The quality standards listed as being utilized for tank gauging quality determinations discussed last month may also apply to LACT/ACT unit measurement.  However, frequently in pipeline and refinery applications a laboratory method to determine sediment and water may be appropriate as the volumes handled are much larger.
The following laboratory methods may be utilized.
• API MPMS Chapter 9-­?Density Determination Section 2-­?Standard Test for Density or Relative Density for Light Hydrocarbons by Pressure Hydrometer.
• API MPMS Chapter 10-­?Sediment and Water Section 2-­?Standard Test Method for Water in Crude Oil by Distillation.
• API MPMS Chapter 10-­?Sediment and Water Section3-­?Standard Test Method for Water and Sediment in Crude Oil by the Centrifuge Method (Laboratory Procedure).
• API MPMS Chapter 10-­?Sediment and Water Section 7-­ Standard Test Method for Water in Crude Oils by Potentiometric Karl Fischer Titration.
• API MPMS Chapter 10-­?Sediment and Water Section 8-­?Standard Test Method for Sediment in Crude Oil by Membrane Filtration.
• API MPMS Chapter 10-­?Sediment and Water Section 9- Standard Test Method for Water in Crude Oils by Coulemetric Karl Fischer Titration (Note: This method is occasionally used in the field as well).
As you can see this is a lot of information that an employee needs to understand to perform the job properly. The frequency of meter proving is based on volume throughput or set up on a time basis, i.e. monthly. A complete understanding of the metering system and proving operations is necessary to obtain a valid meter factor. He knew he was required to put a bucket under the block and bleed valve, but did not understand the reason. He performed the proving operation and when finished with what he thought was a valid meter factor since the repeatability achieved was adequate; he emptied the half full five gallon bucket of the oil it now contained.  He knew he supposed to put a bucket under the block and bleed valve, but did not understand the reason. The leak was consistent and therefore the repeatability was sufficient to obtain a meter factor; however any leakage is unacceptable and invalidates the proving.  In order for the proving to be valid every drop of product must go through both the meter and the prover. A leaking block and bleed valve prevents that from occurring, as not all of the oil that went through the meter also went through the prover. Clearly the employee knew what to do but not the reason why it was being done. Both are critical in order to obtain accurate measurement.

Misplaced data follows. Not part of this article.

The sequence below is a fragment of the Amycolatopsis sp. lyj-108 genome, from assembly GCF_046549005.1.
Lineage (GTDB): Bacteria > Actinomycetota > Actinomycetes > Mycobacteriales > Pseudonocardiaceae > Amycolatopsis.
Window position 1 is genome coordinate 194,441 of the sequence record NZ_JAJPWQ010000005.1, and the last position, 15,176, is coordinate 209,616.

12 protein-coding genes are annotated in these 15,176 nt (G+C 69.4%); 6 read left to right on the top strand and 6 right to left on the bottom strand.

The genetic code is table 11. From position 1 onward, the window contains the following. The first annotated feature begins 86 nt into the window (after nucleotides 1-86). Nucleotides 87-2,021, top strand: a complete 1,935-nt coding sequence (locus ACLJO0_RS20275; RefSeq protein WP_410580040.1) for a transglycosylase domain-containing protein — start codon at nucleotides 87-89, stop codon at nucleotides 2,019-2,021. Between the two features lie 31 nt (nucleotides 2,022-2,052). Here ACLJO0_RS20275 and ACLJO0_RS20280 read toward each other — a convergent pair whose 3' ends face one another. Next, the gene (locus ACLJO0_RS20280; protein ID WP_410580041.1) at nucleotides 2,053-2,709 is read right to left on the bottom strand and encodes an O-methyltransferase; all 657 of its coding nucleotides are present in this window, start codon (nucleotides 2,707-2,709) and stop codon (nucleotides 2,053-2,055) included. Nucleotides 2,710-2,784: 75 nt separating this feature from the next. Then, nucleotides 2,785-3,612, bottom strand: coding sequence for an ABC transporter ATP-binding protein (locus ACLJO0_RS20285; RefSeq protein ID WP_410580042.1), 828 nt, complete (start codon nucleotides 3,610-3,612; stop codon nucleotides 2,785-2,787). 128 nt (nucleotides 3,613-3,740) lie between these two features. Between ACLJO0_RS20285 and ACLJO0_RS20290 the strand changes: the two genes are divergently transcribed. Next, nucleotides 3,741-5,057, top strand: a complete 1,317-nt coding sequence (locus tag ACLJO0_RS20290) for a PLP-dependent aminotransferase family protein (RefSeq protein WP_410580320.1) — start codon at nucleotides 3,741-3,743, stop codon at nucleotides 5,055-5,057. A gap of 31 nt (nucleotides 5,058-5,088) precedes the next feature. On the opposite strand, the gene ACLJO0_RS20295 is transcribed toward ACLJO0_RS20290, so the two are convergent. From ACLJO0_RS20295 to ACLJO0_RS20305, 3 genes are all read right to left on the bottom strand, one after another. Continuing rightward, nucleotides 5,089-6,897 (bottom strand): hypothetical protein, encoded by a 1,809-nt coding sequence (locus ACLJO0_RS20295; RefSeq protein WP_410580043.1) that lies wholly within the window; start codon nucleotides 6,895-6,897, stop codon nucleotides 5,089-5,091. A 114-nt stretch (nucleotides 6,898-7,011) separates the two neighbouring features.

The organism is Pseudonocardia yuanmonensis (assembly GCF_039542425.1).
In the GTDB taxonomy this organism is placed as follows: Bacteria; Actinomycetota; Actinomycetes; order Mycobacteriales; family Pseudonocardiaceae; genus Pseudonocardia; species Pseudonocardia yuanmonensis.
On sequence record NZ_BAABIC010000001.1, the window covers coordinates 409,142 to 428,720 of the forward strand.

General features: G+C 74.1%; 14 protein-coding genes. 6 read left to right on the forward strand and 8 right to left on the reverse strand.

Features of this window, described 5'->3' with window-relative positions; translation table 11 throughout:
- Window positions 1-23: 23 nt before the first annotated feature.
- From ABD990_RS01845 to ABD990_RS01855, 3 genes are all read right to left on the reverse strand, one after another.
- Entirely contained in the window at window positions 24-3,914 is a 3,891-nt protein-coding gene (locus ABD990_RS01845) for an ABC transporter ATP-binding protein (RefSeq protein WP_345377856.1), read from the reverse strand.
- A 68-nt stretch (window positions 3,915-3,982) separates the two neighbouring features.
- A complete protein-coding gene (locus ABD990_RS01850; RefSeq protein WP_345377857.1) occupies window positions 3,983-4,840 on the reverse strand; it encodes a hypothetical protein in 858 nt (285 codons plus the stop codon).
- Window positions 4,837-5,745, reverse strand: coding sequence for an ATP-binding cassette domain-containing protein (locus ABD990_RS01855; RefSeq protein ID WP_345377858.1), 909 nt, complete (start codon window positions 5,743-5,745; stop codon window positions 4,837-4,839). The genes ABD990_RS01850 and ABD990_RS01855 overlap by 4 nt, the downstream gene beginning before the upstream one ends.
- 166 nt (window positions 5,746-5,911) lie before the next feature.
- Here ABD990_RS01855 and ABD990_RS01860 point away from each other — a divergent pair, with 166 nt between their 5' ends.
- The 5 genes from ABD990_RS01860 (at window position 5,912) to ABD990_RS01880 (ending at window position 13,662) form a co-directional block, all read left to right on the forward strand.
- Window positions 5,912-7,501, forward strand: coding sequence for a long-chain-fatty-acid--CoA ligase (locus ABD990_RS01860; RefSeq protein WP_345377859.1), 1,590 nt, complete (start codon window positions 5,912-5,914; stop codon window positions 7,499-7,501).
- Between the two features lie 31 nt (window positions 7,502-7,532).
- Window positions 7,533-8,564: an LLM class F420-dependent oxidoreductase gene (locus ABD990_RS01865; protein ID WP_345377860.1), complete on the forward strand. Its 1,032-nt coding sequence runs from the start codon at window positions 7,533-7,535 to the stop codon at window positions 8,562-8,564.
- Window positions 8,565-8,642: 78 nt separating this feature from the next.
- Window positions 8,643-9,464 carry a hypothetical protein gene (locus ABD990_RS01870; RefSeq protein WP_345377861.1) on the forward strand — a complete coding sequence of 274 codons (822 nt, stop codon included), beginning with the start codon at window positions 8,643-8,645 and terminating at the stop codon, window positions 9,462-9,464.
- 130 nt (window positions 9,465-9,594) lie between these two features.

Some trucking companies have installed meters on the truck and measure the oil onto the truck via the meter. They take a sample from the line to determine the oil quality.  One issue with this method is the harsh environment the meter operates in, since the trucks frequently are travelling along bumpy lease roads to get to the tank to be hauled. The meter factors obtained for stationary meters frequently change and the rough roads just exacerbate that issue, causing frequent repairs or inaccuracies.
Some companies are choosing to utilize multiphase meters measuring the oil, gas and water all at the same time. Multiphase meters have been around for decades and there are various approaches, but they do not provide standard custody transfer quality measurement. However, if both parties agree allowing the less accurate measurement the use of multiphase metering eliminates or at least minimizes a lot of processing of the production fluid into the traditional oil, gas and water streams for accurate measurement and thus reduces the capital and operational cost. Multiphase meters are not capable of accurately measuring a stream that covers 100% oil and 100% gas and everything in between. There are several multiphase meters commercially available and they each have their place. The current multiphase meters all have a range that they are incapable of measuring accurately, some work best in predominately liquids and some in predominately gas applications. If the anticipated fluid range is accurate, the meter selected should work well over the range the meter experiences. Unfortunately, sometimes the anticipated flow is not what is actually received. For example, I was tasked to modify an existing shelf platform to receive the gas from another company’s subsea “gas” well. I designed the modifications to process the gas, accurately measure the gas and then commingle it with the existing platform gas prior to sending it to shore. Unfortunately, the anticipated “gas” well turned out to be an “oil” well, and all of the modifications that were made were now incorrect and to be changed to process and accurately measure the oil. However, as long as the anticipated fluids are actually encountered, multiphase metering is a good solution.  Today, companies are even installing subsea multiphase meters as part of offshore platforms. Even though these meters do not achieve custody transfer quality accuracy, it may be well worth it, due to the greatly minimized platform space required and the elimination of the equipment to achieve properly conditioned streams for accurate measurement. Ultimately, it is a business decision. As you have learned, measurement is a complex subject that needs to be fully understood in order to obtain accurate and equitable measurement. Hopefully you and the employees in your company are knowledgeable when it comes to the “cash register” of the company.
If there is any doubt, give me a call and I can provide the training necessary to get everyone proficient in measurement to protect your company’s bottom line.